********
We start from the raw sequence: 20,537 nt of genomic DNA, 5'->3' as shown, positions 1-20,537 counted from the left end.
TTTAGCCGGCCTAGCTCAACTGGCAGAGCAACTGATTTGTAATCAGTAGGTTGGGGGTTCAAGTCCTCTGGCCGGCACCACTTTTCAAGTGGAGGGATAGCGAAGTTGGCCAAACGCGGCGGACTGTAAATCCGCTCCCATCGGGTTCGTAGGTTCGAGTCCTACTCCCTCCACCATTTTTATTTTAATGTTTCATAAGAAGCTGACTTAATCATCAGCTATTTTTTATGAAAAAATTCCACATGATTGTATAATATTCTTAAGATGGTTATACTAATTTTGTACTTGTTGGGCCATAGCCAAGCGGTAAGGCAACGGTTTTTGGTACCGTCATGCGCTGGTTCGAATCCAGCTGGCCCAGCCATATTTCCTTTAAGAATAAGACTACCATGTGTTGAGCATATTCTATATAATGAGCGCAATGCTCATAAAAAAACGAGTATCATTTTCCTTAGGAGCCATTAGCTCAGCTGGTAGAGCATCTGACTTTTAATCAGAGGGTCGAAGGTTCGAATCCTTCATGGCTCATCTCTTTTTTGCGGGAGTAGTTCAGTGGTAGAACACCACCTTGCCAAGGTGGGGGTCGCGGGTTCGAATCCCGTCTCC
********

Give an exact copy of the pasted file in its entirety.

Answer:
We start from the raw sequence: 20,537 nt of genomic DNA, 5'->3' as shown, positions 1-20,537 counted from the left end.
TTTAGCCGGCCTAGCTCAACTGGCAGAGCAACTGATTTGTAATCAGTAGGTTGGGGGTTCAAGTCCTCTGGCCGGCACCACTTTTCAAGTGGAGGGATAGCGAAGTTGGCCAAACGCGGCGGACTGTAAATCCGCTCCCATCGGGTTCGTAGGTTCGAGTCCTACTCCCTCCACCATTTTTATTTTAATGTTTCATAAGAAGCTGACTTAATCATCAGCTATTTTTTATGAAAAAATTCCACATGATTGTATAATATTCTTAAGATGGTTATACTAATTTTGTACTTGTTGGGCCATAGCCAAGCGGTAAGGCAACGGTTTTTGGTACCGTCATGCGCTGGTTCGAATCCAGCTGGCCCAGCCATATTTCCTTTAAGAATAAGACTACCATGTGTTGAGCATATTCTATATAATGAGCGCAATGCTCATAAAAAAACGAGTATCATTTTCCTTAGGAGCCATTAGCTCAGCTGGTAGAGCATCTGACTTTTAATCAGAGGGTCGAAGGTTCGAATCCTTCATGGCTCATCTCTTTTTTGCGGGAGTAGTTCAGTGGTAGAACACCACCTTGCCAAGGTGGGGGTCGCGGGTTCGAATCCCGTCTCC